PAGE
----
Tag Archives: Economy

12-Year-Old Philanthropist Saves House from Foreclosure

The cost of home renovations  brought a Wisconsin woman perilously close to eviction, until her twelve-year-old grandson stepped in.

“I wasn’t even sure I was going to make it,” Noah Lamaide said of his fundraising effort.

The budding philanthropist raised $10,500 in a month, saving his grandmother’s home from a scheduled auction date of February 15.

Janice Sparhawk fell behind on mortgage payments in 2010 after taking out money to put a new roof on her home, which was partly built by her grandfather.

“My Grandma incase you don’t know her has a heart of gold. She has given so much to our community since I can remember!!!” Noah posted on his website.

Ms. Sparhawk, a foster parent to hundreds of children, was unable to work after complications from eye surgery and asthma, making it difficult to pay what she owed.

“It means a lot to be here in my house” she said. “[Noah] is a special boy.”

Noah said he was just following the example set by his mother and grandmother.

“He’s always putting others before himself, even as a little child,” Noah’s mother, Jill Sparhawk Lamaide, said.

When Noah was nine years old, his mother presented him with a challenge: do one community service project each year. With the help of his mother, Noah created a website to help raise money for the budding philanthropist’s projects.

Noah fell short of his goal last year to send a family friend with cancer, her husband, and daughter to Disneyland. The friend’s mother died before the family could make the trip. The girl left on the trip with her father two weeks ago.

The budding philanthropist said he has yet to find his next project but promised to keep making a difference. “It just makes me feel happy and like I did something to help the world,” he said.

Via ABC News.

Leave a comment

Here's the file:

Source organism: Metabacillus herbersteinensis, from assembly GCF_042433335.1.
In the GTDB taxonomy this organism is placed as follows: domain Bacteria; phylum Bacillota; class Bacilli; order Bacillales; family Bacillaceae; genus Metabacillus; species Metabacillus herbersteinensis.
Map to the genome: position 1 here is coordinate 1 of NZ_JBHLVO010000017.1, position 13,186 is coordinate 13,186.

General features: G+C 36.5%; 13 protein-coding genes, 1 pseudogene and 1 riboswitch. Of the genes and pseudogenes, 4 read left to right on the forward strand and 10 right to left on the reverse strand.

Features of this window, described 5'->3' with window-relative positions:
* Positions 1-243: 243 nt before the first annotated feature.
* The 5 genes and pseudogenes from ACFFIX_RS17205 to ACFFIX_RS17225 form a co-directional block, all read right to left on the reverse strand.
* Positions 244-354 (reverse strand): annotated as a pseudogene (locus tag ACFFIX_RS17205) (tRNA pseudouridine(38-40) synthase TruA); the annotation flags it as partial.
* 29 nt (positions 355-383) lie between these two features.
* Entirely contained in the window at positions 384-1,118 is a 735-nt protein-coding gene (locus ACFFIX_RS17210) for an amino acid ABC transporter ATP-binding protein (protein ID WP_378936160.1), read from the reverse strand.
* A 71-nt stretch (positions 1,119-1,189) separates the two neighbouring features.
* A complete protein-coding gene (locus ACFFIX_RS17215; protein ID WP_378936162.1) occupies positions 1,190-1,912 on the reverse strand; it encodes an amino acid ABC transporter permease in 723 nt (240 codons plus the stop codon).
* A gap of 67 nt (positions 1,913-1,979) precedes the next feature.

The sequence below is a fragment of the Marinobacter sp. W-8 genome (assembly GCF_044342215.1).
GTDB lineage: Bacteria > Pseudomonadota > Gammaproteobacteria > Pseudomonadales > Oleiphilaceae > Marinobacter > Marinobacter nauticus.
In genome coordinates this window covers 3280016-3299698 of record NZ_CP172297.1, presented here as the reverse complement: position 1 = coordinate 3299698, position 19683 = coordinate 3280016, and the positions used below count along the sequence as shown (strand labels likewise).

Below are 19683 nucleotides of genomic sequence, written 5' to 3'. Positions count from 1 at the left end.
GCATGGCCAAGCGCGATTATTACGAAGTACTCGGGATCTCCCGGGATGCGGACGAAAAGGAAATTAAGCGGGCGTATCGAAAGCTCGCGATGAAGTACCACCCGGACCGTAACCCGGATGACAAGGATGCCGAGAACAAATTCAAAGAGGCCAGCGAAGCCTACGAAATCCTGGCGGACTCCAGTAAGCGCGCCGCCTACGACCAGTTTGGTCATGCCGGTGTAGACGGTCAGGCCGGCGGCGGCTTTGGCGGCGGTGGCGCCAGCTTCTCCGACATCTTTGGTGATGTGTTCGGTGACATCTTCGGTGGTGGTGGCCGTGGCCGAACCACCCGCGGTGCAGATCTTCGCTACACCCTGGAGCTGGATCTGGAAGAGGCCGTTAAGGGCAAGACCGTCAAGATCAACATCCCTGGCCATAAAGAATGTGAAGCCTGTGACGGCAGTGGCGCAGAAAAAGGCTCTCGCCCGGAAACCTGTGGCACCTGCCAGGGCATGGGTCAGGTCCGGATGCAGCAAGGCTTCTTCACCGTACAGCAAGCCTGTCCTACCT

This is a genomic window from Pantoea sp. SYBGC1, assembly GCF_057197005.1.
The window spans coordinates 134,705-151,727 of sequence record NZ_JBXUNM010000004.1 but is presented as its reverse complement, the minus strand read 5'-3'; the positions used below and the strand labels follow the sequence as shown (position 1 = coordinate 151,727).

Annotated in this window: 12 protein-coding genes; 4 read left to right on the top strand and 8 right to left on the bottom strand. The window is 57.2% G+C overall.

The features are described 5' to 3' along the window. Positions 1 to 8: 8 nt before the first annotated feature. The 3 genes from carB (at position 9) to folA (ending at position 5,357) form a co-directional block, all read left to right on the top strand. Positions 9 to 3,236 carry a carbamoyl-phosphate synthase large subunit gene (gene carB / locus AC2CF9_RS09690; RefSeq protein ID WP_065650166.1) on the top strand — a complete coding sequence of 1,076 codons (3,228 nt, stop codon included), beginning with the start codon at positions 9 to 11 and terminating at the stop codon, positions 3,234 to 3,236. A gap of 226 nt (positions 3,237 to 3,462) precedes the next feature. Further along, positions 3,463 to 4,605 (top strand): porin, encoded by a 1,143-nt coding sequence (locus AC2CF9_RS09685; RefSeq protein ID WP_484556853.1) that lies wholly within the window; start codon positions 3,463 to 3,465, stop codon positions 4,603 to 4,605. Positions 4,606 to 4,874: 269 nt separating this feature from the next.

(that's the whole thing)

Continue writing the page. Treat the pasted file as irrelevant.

Filed under Cheers!, The Best Thing on the Net Today

Facebook Files $5 Billion IPO

Image representing Facebook as depicted in Cru...

Image via CrunchBase

Facebook files to raise $5 billion in an initial public offering of stock.

In 2011, Facebook earned $1 billion on sales of $3.7 billion. As of December 31, Facebook had 845 million daily active users.

The majority of Facebook’s revenue comes from advertising, a combination of search and display ads.

Leave a comment

Filed under Business, Technology

Obama: “Defining Issue of Our Time” Is Keeping the American Dream Alive

Official photographic portrait of US President...

Image via Wikipedia

In his third State of the Union address, President Obama said the “defining issue of our time” is how to keep the American dream alive:

We can either settle for a country where a shrinking number of people do really well, while a growing number of Americans barely get by. Or we can restore an economy where everyone gets a fair shot, everyone does their fair share, and everyone plays by the same set of rules.

What’s at stake are not Democratic values or Republican values, but American values. We have to reclaim them.

Leave a comment

Filed under Economy, National, Politics

IRS Audits Targeting Millionaires

IRS building on Constitution Avenue in Washing...

Image via Wikipedia

The tax collector likely won’t be knocking at your door if you make less than $1 million.

In 2011, the U.S. Internal Revenue Service audited 12.48% of people who made upwards of $1 million, according to data the agency released Thursday.

That’s up from the 8.4% audited in that bracket the previous year and well above the 5.87% average examined from 2004 to 2009.

The audit rate for millionaires contrasts that of people making less than $200,000. Only 1.02% of that income group was audited last year, relatively unchanged from 2010.

For those making more than $200,000 the odds of being audited increase slightly to 3.93 percent, up from 3.1 percent in 2010.

The agency’s tiered auditing efforts also carry over to businesses.

Of the corporations with assets greater than $10 million, 17.64% were audited in 2011, compared to 16.58% in 2010. Of the corporations with assets less than $10 million, 1.02% had their books examined, up from 0.94% in 2010.

Via Dayton Business Journal.

Leave a comment

Filed under Business, National

Rush Limbaugh: Poor Kids Shouldn’t Get Fed in School

Rush Limbaugh Cartoon by Ian D. Marsden of mar...